The Roman Principate: Introduction
by: Gn. Dionysius Draco
PARS I | PARS II | PARS III | PARS IV | PARS V | PARS VI | PARS VII | PARS VIII | PARS IX | PARS X
In nearly all history books, the Principate is referred to as the period between the battle of Actium, where Gaius Iulius Cæsar Octavianus defeated the coalition of Marcus Antonius and Cleopatra (who both committed suicide); and the beginning of the Dominate, when the emperors ruled in Eastern - that is to say, despotic - fashion, as divus et dominus. Although sources disagree on when this period started, a safe assessment could be the time margin between and around the rulership of Aurelianus and Diocletianus.
Some of the Imperial dynasties have gained immortal fame, either because of their remarkable achievements, or because of their exorbitant decadence and madness. They've served as inspiration for the making of many movies, plays, novels and history books. Disregarding the question of whether the Imperial or the Republican era was the better for Rome, it cannot be denied that the Imperial period appeals to the imagination of the public more than the Republic, especially the dramatic century that predated the coming of the first emperor.
In that century, the first BC, Rome had been troubled by a multitude of factors. External factors were the control gained over enormous territories, such as Greece and Carthage and, later, large parts of Gallia, Illyricum and Panonnia. This rapid expansion was partially due to defensive or preventive wars, which would settle the conflict for domination in the Mediterranean region for a very long time. The legions were constantly fighting, and more than one general became frustrated with his lack of recognition, real or perceived, that drove him to conquer the seat of power by violence rather than elections.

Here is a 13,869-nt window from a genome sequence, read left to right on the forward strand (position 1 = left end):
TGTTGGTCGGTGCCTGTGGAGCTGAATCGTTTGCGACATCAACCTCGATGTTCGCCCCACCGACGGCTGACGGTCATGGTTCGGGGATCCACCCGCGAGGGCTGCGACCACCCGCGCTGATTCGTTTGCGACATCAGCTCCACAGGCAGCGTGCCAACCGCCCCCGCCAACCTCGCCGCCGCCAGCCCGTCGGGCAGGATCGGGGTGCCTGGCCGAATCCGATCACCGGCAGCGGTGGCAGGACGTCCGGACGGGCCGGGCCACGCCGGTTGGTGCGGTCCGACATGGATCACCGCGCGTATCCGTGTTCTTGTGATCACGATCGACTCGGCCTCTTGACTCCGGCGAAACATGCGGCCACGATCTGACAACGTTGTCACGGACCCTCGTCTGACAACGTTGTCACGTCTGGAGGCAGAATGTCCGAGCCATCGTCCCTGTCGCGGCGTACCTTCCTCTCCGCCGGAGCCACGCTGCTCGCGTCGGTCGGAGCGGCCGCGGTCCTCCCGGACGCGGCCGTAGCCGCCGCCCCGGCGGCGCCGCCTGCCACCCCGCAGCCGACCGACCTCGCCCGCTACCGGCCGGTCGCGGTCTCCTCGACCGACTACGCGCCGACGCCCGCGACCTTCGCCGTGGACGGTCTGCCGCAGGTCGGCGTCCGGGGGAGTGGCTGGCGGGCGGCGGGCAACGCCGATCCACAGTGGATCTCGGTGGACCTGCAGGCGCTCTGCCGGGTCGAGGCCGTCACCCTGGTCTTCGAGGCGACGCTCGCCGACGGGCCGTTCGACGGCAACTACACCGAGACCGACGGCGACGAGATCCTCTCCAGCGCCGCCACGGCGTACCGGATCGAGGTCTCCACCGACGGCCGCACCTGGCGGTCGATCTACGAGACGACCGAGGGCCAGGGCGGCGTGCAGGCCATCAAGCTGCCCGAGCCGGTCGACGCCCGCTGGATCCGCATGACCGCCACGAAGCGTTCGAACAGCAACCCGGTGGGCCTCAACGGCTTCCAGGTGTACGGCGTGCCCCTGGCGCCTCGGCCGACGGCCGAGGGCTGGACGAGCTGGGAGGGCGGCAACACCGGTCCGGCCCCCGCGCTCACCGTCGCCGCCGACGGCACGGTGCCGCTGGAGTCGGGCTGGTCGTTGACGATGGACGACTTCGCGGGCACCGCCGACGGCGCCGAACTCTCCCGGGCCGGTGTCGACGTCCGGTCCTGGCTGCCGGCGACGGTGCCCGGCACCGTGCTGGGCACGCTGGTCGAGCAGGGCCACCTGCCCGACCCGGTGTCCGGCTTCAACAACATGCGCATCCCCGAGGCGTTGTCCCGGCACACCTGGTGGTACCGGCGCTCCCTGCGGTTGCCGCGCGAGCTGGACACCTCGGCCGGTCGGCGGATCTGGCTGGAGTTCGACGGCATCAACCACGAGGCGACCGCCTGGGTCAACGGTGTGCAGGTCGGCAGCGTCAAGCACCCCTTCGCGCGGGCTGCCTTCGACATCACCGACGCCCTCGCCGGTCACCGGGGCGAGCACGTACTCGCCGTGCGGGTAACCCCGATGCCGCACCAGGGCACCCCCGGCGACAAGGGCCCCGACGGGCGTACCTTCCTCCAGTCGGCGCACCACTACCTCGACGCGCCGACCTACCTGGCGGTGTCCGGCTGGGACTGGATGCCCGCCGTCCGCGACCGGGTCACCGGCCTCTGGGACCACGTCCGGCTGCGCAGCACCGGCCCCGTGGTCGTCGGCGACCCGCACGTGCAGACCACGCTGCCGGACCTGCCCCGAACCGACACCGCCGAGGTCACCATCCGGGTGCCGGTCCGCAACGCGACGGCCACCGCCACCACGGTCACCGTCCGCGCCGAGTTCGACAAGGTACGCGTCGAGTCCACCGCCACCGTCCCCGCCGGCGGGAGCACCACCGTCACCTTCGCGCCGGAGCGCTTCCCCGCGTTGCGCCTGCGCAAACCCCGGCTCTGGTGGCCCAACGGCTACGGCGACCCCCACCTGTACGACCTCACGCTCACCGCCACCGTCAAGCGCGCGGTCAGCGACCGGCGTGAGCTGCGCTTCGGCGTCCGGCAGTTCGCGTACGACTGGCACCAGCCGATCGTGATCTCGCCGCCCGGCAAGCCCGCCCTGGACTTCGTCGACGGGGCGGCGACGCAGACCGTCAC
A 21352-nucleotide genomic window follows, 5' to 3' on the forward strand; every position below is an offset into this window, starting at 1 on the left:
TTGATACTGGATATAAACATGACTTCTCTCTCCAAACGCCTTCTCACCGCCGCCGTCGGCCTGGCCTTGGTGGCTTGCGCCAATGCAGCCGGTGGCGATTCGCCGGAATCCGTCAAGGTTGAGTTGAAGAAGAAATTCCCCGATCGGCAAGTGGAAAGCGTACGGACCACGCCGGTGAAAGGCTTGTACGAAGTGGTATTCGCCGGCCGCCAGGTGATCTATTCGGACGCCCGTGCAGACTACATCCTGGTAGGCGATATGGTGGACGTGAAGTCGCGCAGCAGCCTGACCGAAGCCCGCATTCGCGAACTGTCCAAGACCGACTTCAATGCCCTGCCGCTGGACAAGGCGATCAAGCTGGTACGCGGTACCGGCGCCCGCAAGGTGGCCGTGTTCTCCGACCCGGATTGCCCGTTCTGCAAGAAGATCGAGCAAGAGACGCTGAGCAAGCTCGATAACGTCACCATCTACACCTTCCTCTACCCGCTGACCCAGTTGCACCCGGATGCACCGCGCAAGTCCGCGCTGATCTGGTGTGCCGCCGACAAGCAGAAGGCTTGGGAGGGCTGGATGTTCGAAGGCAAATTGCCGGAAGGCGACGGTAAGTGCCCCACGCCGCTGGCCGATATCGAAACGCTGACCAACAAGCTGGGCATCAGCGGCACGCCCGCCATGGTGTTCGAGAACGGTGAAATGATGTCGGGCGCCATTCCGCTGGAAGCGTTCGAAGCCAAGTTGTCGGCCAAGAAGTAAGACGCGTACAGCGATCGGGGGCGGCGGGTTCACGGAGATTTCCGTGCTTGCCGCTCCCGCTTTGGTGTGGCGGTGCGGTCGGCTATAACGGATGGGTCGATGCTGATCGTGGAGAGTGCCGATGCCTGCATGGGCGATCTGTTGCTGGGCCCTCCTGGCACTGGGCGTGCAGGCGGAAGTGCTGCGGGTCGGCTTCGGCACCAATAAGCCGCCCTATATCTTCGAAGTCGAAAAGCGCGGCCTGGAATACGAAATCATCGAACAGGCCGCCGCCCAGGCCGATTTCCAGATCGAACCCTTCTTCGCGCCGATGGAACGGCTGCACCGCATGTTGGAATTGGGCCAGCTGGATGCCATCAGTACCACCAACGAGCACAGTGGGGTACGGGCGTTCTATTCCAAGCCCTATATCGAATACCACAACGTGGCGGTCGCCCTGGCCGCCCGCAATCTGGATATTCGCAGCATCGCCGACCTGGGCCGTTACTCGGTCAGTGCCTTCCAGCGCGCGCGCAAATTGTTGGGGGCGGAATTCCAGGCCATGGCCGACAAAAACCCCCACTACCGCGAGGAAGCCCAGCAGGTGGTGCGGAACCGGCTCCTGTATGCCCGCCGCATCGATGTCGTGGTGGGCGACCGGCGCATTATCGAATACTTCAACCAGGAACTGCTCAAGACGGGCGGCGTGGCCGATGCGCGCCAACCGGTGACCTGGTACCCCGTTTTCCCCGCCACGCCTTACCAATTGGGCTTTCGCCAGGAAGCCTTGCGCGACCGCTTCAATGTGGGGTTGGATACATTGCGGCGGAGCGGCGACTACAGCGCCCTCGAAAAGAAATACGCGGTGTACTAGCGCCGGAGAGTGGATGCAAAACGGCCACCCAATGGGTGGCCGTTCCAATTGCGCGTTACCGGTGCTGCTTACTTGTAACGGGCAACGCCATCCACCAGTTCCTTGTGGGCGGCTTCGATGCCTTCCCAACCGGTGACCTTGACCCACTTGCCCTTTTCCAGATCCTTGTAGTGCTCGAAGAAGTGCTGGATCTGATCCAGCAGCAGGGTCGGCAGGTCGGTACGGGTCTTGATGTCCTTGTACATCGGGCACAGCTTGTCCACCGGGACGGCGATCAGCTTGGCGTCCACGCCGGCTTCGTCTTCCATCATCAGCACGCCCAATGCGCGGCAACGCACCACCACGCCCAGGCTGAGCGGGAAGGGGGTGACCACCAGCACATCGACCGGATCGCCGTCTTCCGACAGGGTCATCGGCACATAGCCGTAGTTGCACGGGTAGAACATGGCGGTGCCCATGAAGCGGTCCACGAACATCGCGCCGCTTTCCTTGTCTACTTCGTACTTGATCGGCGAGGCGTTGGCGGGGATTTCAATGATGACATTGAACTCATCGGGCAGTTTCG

Internally, there were a lot of troubles in Italia itself: the War of the Socii, which ended in 89 BC, when Rome was forced to grant Her "allies" civil rights; the Gladiator Revolt, led by Spartacus in the 70's, put down by Licinius Crassus; and the successive dictatorships of Marius and Sulla, intermixed with the constant struggles between the populares and the optimates. The evolution of social progress that was initiated by Marius in his land and army reforms could, despite heavy resistance from the optimates, not be stopped. The First Triumvirate of Gaius Iulius Cæsar, Gnæus Pompeius Magnus and Lucius Licinius Crassus finally settled the political struggle in favour of the populares, but with the coming of this dominant faction, other problems arose when Crassus was slain in battle against the Parthians in 53 BC. The paranoia between Cæsar and Pompeius, who claimed to fight for the restoration of the Republic, resulted in a new civil war that ended in favour of Cæsar, after which he assumed the sole leadership of the Roman "Republic", which only nominally existed at that time.
Partially out of fear of Cæsar's ambitions as a future monarch, and a resurgence of Republican feeling, he was killed by Cassius and Brutus, who were in turn defeated by the Second Triumvirate, which consisted of the veteran politician Marcus Antonius, the aforementioned young Octavianus - adopted by Cæsar - and Marcus Lepidus. Octavianus controlled the west, Marcus Antonius the east, and Lepidus was in Africa. The rest is history: Lepidus was politically neutralised, and Octavianus eliminated Marcus Antonius after an efficient propaganda and military campaign. He then turned the Roman world into what he called a "diarchy", a co-rulership between the Senatus and the Princeps Senatus. In reality, Octavianus, who assumed the title of Augustus in 27 BC, ruled alone. This was the start of the Principate.